Conclusions: Baseline findings demonstrate that caregivers participating in TANF have suffered significant childhood adversity, adult violence exposure, and poverty-related stressors that can limit workforce success. High prevalence of housing and food insecurity, exposure to adversity, violence and criminal justice systems demands comprehensive programming to support families. Trauma-informed approaches to career readiness such as the Building Wealth and Health Network offer opportunities for potential success in the workforce. (Author abstract)

  • Individual Author: Murray, Desiree W.; Rosanbalm, Kate; Christopoulos, Christina
    Reference Type: Report
    Year: 2016

    This report is the fourth and final in a series on Self-Regulation and Toxic Stress; it is targeted specifically towards program administrators and practitioners. This report reviews the key concepts for understanding self-regulation, including the relationship between stress and self-regulation. Additionally, it summarizes principal findings from a comprehensive review of self-regulation interventions. Finally and most importantly, it addresses how current theory and knowledge of self-regulation may apply to programs and practitioners serving children and youth in different developmental groups from birth through young adulthood.

    Key conclusions from the report indicate that:

    • A variety of self-regulation interventions result in meaningful positive effects on cognitive, emotional, and behavioral self-regulation, as well as broader outcomes across development in functional domains like mental health and academic achievement.
    • Many promising intervention approaches exist for supporting self-regulation development that could be incorporated into existing...

    This report is the fourth and final in a series on Self-Regulation and Toxic Stress; it is targeted specifically towards program administrators and practitioners. This report reviews the key concepts for understanding self-regulation, including the relationship between stress and self-regulation. Additionally, it summarizes principal findings from a comprehensive review of self-regulation interventions. Finally and most importantly, it addresses how current theory and knowledge of self-regulation may apply to programs and practitioners serving children and youth in different developmental groups from birth through young adulthood.

    Key conclusions from the report indicate that:

    • A variety of self-regulation interventions result in meaningful positive effects on cognitive, emotional, and behavioral self-regulation, as well as broader outcomes across development in functional domains like mental health and academic achievement.
    • Many promising intervention approaches exist for supporting self-regulation development that could be incorporated into existing ACF programs.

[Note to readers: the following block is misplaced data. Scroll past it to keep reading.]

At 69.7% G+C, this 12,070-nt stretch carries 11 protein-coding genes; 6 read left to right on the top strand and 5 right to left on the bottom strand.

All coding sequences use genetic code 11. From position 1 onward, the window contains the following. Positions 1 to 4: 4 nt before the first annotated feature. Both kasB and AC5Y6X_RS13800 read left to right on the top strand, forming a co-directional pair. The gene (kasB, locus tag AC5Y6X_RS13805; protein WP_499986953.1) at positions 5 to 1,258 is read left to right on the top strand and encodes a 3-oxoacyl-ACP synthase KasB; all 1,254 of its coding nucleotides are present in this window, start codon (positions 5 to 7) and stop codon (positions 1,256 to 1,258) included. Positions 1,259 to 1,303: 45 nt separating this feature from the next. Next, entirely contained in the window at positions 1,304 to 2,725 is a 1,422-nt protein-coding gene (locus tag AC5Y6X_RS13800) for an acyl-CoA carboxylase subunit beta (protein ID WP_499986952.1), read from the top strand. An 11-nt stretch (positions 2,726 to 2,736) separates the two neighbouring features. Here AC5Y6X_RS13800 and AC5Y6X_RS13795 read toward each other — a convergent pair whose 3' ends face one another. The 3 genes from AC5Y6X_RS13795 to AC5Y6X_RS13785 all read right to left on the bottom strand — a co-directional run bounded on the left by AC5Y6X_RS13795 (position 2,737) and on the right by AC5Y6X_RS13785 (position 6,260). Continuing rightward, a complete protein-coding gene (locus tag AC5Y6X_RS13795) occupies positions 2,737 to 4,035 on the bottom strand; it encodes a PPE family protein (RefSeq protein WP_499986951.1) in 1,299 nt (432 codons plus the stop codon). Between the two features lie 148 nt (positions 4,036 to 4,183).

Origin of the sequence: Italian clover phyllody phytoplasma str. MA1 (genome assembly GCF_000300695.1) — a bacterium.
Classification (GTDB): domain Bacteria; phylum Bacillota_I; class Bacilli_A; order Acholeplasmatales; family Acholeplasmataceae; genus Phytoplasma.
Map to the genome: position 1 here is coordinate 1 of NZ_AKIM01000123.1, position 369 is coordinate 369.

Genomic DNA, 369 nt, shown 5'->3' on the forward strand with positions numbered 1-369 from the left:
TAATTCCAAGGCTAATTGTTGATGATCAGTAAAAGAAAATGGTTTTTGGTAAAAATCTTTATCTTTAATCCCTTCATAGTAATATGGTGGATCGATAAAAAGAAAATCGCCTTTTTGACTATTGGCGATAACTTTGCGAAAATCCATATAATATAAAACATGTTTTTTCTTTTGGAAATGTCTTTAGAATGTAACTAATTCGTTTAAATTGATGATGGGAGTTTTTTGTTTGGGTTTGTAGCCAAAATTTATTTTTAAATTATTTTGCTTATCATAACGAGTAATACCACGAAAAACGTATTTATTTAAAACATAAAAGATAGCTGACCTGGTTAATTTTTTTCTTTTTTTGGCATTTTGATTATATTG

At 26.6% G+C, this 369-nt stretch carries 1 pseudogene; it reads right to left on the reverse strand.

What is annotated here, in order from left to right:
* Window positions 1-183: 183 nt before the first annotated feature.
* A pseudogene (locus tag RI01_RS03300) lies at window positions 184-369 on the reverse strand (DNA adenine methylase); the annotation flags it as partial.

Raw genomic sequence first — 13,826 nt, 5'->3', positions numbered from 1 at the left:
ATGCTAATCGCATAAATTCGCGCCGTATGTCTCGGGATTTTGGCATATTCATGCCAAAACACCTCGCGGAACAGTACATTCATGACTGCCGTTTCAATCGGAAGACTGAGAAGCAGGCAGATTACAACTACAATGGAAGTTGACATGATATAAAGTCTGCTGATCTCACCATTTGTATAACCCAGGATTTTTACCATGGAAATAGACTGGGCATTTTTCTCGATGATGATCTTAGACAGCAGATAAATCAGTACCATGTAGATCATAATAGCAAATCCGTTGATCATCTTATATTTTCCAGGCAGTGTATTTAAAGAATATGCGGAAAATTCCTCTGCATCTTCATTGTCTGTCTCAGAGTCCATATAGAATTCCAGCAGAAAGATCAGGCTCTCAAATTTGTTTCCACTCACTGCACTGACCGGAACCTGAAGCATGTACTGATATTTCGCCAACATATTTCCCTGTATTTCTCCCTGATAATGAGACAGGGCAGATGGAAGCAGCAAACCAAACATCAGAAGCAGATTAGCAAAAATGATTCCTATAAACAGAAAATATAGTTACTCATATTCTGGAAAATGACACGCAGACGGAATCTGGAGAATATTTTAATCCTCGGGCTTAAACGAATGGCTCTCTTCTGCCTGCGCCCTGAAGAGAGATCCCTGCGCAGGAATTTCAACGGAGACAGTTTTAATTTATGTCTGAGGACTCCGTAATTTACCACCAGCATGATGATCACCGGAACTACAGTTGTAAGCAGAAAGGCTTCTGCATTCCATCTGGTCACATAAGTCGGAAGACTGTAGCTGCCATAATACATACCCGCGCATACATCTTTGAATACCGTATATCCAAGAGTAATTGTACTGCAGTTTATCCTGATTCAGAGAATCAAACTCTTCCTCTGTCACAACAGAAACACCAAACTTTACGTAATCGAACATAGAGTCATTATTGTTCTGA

• Care is needed in selecting interventions that may be a good “fit” for relevant populations and settings.
    • Given the profound impacts that self-regulation can have across areas of functioning into adulthood, a self-regulation framework to support the well-being of children and families living in adversity may have great value. (Author abstract)
  • Individual Author: Murray, Desiree W.; Rosanbalm, Katie; Christopoulos, Christina
    Reference Type: Report
    Year: 2016

    This report describes the results of a comprehensive review of self-regulation interventions spanning birth to young adulthood and a range of outcomes. It also summarizes the level of evidence for the different interventions. Additionally, the report provides details on the methodological approach and data findings, including figures with detailed descriptions for the reader who is interested in the evidence base supporting the conclusions. (author abstract)

    This report describes the results of a comprehensive review of self-regulation interventions spanning birth to young adulthood and a range of outcomes. It also summarizes the level of evidence for the different interventions. Additionally, the report provides details on the methodological approach and data findings, including figures with detailed descriptions for the reader who is interested in the evidence base supporting the conclusions. (author abstract)

  • Individual Author: Lantos, Hannah; Wilkinson, Andra
    Reference Type: SSRC Products
    Year: 2016

    Posted by Hannah Lantos and Andra Wilkinson, Self-Sufficiency Research Clearinghouse and Child Trends Staff

     

    Today we hear the phrase 'trauma-informed care' frequently at government agencies, school districts, job training programs, hospitals, and among researchers. The surge is significant. An Internet search engine review shows that between 1986 and 2000, the term comes up 54 times. Between 2001 and 2015, it comes up 2,540 times. Why the interest now and what does it mean for self-sufficiency researchers and practitioners?

    In the last two decades, research has begun to show how prevalent trauma is and how those experiences, particularly in childhood, can impact long-term health and well-being. In 1998, a seminal paper on adverse childhood experiences (ACEs...